Saturday, August 19, 2017

Shaken, Not Stirred. Infusion Confusion.

True to my threat, I headed off to Starbucks the other day, arrayed in my new role of authorhood, only to be greeted with the strangest of news.  You see, I just wasn't up for a whole mocha-choka-broka-latte thing, and so I thought I could go for a simple iced tea. 

Not so; for I discovered that there is nothing simple about iced tea anymore.

Not only do we now have to infuse said tea (I thought tea used to be steeped) but it appears that this tea which has been gently sweetened with only the most natural of ingredients, now needs to be shaken vigorously before I can consume it.

As much as I love my multiple glasses of Pinot Grigio, I've never really been a martini kind of gal and I suppose I just may be jealous of those who order what appears to be the most exotic of beverages.   I admit right now that I have always loved the sound that the jiggling ice makes inside one of those metal shakers.  Yes, that drink is shaken vigorously.  That is, until it is poured.  For, once poured, it becomes the most delicate beverage around.  Did you ever notice that the wait staff practically has to tip-toe to your table to deliver it? And a glass that is shaped like a funnel?  There is no more perfect way to serve liquor (except that somewhere along the way they plugged up the intended delivery system with a glass stem and the drinker is now forced to drink from the wrong end of the funnel.)  And what about the toasting?  Those martini drinkers all belong to their own private client group, for you cannot really clink their glass whilst proclaiming, "Cheers!"  in case any of that precious liquid slosh over the edge.  No, they get their own special air-clink instead.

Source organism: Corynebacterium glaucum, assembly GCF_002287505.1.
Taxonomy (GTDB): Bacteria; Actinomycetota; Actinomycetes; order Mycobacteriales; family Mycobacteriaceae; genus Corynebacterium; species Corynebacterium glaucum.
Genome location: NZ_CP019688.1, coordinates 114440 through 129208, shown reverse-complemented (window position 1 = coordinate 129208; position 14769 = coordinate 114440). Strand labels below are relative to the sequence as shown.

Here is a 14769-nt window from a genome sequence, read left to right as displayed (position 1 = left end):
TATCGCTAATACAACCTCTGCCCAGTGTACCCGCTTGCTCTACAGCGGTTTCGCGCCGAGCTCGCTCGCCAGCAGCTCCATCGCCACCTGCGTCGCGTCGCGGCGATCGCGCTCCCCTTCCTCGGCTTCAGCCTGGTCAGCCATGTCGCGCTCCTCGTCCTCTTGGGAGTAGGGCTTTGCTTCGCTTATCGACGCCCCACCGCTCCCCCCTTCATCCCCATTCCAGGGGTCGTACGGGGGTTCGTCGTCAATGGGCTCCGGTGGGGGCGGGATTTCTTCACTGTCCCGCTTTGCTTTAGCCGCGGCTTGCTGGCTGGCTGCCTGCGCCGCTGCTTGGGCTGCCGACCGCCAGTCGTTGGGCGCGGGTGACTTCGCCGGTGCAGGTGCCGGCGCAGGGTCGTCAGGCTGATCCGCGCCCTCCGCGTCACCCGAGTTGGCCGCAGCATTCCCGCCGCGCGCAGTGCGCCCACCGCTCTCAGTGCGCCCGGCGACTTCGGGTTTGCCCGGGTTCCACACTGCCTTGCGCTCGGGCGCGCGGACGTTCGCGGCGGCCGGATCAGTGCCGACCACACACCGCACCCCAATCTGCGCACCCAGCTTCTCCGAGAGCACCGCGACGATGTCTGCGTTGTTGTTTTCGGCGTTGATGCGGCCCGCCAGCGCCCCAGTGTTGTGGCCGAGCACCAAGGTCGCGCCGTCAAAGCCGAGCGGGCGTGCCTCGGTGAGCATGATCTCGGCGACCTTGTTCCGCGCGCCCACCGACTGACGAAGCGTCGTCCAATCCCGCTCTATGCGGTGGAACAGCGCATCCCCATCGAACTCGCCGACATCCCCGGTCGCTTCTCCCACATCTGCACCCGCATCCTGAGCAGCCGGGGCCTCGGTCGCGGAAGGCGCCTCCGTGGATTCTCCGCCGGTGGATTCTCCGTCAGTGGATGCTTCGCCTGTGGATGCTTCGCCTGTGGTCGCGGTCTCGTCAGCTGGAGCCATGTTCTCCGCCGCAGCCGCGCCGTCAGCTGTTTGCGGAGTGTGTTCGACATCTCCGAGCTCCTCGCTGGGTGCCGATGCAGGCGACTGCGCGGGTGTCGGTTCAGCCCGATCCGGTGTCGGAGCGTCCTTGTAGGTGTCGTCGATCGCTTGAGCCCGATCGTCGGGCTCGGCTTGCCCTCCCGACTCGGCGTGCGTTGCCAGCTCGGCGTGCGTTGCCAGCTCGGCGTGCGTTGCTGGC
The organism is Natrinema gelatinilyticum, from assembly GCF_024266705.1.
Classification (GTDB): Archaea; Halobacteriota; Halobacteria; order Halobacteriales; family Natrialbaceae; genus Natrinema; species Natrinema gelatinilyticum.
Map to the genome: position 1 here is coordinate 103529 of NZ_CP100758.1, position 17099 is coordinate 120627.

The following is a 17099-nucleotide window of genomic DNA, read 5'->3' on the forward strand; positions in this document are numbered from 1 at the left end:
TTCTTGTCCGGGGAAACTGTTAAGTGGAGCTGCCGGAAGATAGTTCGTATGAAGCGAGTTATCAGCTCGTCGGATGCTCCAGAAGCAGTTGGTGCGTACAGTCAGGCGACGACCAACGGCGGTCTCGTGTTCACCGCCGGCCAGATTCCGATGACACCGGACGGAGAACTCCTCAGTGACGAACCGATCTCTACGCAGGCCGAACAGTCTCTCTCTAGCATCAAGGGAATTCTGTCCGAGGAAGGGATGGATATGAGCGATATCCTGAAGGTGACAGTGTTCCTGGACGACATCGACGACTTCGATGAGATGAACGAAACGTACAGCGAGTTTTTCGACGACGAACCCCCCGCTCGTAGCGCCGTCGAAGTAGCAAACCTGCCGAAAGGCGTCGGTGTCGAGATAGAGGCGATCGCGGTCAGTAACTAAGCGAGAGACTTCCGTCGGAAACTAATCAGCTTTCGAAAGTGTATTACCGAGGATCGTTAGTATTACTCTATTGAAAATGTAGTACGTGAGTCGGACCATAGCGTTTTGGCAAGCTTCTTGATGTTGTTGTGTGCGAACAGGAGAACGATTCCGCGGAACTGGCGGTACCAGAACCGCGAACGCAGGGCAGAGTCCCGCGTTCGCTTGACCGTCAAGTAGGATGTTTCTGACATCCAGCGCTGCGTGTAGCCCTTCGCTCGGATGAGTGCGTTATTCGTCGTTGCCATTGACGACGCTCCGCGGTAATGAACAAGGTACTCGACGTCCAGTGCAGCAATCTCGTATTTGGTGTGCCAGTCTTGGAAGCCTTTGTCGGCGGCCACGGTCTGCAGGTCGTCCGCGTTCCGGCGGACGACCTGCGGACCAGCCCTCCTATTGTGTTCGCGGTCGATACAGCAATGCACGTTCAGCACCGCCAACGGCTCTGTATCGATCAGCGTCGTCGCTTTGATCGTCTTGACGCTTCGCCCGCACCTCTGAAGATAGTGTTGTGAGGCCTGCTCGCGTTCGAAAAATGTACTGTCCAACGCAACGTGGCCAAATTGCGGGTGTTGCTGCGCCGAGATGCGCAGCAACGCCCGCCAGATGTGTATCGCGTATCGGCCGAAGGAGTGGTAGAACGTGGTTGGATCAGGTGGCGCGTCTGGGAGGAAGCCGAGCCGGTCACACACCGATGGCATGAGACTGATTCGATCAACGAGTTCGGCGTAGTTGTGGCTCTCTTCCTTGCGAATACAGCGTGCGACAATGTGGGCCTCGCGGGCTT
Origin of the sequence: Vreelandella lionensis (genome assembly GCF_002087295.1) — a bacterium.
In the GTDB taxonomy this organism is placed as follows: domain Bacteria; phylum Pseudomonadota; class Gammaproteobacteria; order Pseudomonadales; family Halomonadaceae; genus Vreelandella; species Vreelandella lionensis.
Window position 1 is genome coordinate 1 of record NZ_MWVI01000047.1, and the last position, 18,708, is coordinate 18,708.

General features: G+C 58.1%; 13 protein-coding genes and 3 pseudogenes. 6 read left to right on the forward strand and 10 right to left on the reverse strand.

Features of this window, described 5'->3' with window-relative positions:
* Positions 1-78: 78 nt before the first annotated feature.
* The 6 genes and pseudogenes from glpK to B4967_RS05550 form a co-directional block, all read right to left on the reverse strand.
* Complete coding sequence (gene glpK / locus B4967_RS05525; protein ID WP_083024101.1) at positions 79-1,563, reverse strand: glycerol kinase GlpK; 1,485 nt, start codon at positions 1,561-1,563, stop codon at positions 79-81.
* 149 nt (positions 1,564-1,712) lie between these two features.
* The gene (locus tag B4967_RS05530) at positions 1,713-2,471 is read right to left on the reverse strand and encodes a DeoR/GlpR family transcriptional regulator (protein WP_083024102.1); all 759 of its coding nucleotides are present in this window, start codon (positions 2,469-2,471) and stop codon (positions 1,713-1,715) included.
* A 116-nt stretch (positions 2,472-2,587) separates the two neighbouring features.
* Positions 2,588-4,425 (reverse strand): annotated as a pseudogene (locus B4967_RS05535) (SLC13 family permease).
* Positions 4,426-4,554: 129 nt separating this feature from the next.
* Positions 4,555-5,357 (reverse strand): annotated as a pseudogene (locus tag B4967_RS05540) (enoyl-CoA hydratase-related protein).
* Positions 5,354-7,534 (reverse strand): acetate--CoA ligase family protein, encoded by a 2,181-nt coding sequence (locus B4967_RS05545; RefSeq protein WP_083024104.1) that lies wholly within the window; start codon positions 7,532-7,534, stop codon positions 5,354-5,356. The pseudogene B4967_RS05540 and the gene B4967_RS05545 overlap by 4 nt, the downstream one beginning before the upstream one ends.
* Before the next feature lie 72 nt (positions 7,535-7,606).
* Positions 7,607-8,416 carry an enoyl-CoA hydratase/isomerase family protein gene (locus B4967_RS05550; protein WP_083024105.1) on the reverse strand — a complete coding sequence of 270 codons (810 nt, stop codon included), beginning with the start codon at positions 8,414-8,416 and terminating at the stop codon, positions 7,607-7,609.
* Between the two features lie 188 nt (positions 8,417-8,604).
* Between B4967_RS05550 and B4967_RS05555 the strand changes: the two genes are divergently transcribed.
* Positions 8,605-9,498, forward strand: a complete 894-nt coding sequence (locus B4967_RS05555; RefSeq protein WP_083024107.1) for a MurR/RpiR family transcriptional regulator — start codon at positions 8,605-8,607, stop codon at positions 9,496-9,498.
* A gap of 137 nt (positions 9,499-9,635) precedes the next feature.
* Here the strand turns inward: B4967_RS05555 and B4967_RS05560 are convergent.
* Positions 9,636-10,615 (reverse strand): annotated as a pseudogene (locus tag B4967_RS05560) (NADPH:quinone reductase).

But I digress.

We were speaking of tea here.  Tea, which has never been shaken, nor clinked, nor infused in the 57 years I have resided on this planet.  Ice-cold tea, which is then served to you in the most boring of plastic cups which bears your name and some fancy tea-identifying-initials and whose very essence of coldness then proceeds to sweat down the outside of the very same cup so that it requires at least five paper napkins to sop up the mess accumulated from one small Grande receptacle.